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From the answer of this question, it has been shown that the infinite integral $$ f_v(x,y) = \int_0^\infty e^{-xu-y \sqrt{u^2+v^2}} \, \mathrm{d} u $$ can conveniently be expressed in terms of infinite series involving modified Bessel functions of the second kind of the form $$ f_v(x,y) = \sum_{n = 0}^\infty v \left( \frac{x^2 v}{y} \right)^n \left( \frac{2^{-n}}{n!}\, K_{n+1}(vy) - \frac{x}{2n+1} \frac{2^n n!}{(2n)!} \left( \frac{2v}{\pi y} \right)^\frac{1}{2} \, K_{n+\frac{3}{2}} (vy) \right) , $$ where $x \in \mathbb{C}$ and $y,v \in \mathbb{R}_+^*$. In particular, for $x=0$, it follows readily that $$ f_v (0,y) = \int_0^\infty e^{-y \sqrt{u^2+v^2}} \, \mathrm{d}u = v K_1(vy) \, . $$

I would like to know under which circumstances the series converges to the above function. For instance, for $x=3/2$, $y=4/5$, and $v=1/2$, it can be checked that the series is diverging.

What I know is the asymptotic expansion of the factorial $n! \sim \sqrt{2\pi n} (n/e)^n$ as $n \to \infty$. However, modified Bessel functions of the second kind do not have asymptotic expansions as $n \to \infty$ apparently.

Any thoughts on how to proceed with this?

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    $\begingroup$ If $z \ll \sqrt{n+1}$, then $K_n(z)\sim (n-1)!2^{n-1} z^{-n}$. For any fixed $x,y,v$, it will eventually be true that $vy \ll \sqrt{n+1}$, so this should be enough to determine pointwise convergence. $\endgroup$ Jun 16, 2023 at 13:59
  • $\begingroup$ @eyeballfrog Thanks. A canonical answer would be highly appreciated and rewarded. $\endgroup$
    – keynes
    Jun 16, 2023 at 14:01

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Before we begin, it will be useful to write the second term using the Gamma function instead of the factorial function through the Gamma duplication formula: $$ \Gamma\left(n+\frac{1}{2}\right) = 2^{1-2n}\sqrt{\pi}\frac{\Gamma(2n)}{\Gamma(n)} = 2^{-2n}\sqrt{\pi}\frac{(2n)!}{n!}, $$ which gives $$ \frac{x}{2n+1} \frac{2^n n!}{(2n)!}\sqrt{\frac{2v}{\pi y}} = \frac{x}{2n+1} \frac{\sqrt{\pi}2^{-n}}{\Gamma(n+1/2)}\sqrt{\frac{2v}{\pi y}} = \frac{2^{-n-1/2}}{\Gamma(n+3/2)}x\sqrt{\frac{v}{y}}. $$ Thus the terms of the sum can now be written in the more symmetric form $$ v \left( \frac{x^2 v}{y} \right)^n \left[ \frac{2^{-n}}{\Gamma(n+1)}\, K_{n+1}(vy) - \frac{x}{y}\frac{2^{-n-1/2}\sqrt{vy}}{\Gamma(n+3/2)} \, K_{n+\frac{3}{2}} (vy) \right], $$

which is particularly convenient because Bessel $K_n(z)$ has the asymptotic form $K_n(z) =\Gamma(n)2^{n-1}z^{-n}$ when $z\ll \sqrt{n+1}$. Since the sum goes to infinity, for any fixed value of $x,y,v$ the sum will eventually reach the regime where $vy\ll \sqrt{n+1}$, so we should be able to use the asymptotic form to do a limit comparison test. Replacing $K$ with its asymptotic form greatly simplifies the terms of the sum to $$ v \left( \frac{x^2 v}{y} \right)^n \left[ \frac{1}{(vy)^{n+1}}- \frac{x}{y}\frac{1}{(vy)^{n+1}} \right] = \left( \frac{x}{y} \right)^{2n}\frac{y-x}{y^2} , $$ which means the series can be shown to converge whenever $y > x$ and diverge whenever $y < x$ by a limit comparison test against $(x/y)^{2n}$. The $y = x$ case would require a more detailed analysis due to the cancellation between the asymptotic forms, which I can do later if you really want to know that case.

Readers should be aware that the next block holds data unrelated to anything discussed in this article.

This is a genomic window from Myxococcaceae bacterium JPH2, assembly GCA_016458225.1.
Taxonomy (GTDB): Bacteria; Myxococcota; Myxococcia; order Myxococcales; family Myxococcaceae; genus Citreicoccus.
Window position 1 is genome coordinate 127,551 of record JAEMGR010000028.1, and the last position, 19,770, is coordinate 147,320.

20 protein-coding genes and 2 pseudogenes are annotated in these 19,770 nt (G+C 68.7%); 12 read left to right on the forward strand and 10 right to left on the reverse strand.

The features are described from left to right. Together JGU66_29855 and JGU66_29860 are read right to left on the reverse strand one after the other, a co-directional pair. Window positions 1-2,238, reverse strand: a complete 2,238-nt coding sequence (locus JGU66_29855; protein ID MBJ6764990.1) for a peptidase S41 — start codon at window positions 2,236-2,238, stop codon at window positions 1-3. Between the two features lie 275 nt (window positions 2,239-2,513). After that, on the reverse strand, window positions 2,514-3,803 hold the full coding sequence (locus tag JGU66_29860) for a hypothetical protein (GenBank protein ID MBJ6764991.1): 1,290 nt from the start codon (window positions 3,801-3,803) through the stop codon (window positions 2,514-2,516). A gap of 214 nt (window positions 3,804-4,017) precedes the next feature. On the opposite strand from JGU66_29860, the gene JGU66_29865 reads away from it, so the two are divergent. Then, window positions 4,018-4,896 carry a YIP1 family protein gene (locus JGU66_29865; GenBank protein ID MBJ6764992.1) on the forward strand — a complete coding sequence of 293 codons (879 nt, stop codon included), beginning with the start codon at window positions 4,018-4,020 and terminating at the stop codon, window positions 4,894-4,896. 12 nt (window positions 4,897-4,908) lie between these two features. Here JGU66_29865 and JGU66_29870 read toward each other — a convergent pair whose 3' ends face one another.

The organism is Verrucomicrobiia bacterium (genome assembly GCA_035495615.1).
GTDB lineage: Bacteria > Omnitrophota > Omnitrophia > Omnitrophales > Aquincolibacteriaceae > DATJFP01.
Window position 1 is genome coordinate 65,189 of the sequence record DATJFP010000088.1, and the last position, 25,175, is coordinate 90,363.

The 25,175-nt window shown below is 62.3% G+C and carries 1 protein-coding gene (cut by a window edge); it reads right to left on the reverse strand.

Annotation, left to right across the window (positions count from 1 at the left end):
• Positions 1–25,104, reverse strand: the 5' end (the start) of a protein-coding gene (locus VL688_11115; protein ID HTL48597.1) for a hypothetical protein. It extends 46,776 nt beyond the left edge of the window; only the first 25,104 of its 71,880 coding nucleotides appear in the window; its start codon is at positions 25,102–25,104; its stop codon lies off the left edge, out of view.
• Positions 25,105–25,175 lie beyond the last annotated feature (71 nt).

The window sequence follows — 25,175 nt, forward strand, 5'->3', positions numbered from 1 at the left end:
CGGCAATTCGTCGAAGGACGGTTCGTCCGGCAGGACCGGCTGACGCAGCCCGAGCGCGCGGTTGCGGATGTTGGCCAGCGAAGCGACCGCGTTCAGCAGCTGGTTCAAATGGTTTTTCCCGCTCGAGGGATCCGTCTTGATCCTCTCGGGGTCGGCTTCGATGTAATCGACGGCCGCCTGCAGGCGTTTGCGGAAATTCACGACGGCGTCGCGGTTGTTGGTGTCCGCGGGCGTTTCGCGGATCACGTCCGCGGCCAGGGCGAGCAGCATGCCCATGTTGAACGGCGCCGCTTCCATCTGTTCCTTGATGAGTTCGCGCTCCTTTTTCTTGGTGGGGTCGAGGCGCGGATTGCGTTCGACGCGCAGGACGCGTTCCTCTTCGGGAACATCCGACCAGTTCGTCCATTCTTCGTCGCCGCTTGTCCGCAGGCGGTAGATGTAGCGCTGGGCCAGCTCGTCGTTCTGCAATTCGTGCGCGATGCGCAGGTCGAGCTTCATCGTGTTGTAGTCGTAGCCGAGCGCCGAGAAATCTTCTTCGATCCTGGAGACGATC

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  • $\begingroup$ Thank you very much. The case $x=y$ would also be of interest in case you have some spare time. It is surprising that the series is converging only when $x<y$ even though the original integral is convergent for $x>0$ or $y>0$. In reality, $x \in \mathbb{C}$ so perhaps the condition for convergence here would be $\Re(x)<y$. A nice proof from a plasma physicist by the way ;) $\endgroup$
    – keynes
    Jun 16, 2023 at 15:11
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    $\begingroup$ @Staufenberg Should be $|x| < y$ I would think, because that's still the convergence condition of $(x/y)^{2n}$ when $x$ can be complex. The $|x| = y$ case would still require further analysis, except worse because the result might depend on the phase of $x$. $\endgroup$ Jun 16, 2023 at 15:15
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    $\begingroup$ @Staufenberg Some numerical calculations suggest the $|x| = y$ case is still convergent, with terms going as $n^{-2}$. Proving this is more troublesome. $\endgroup$ Jun 16, 2023 at 15:54

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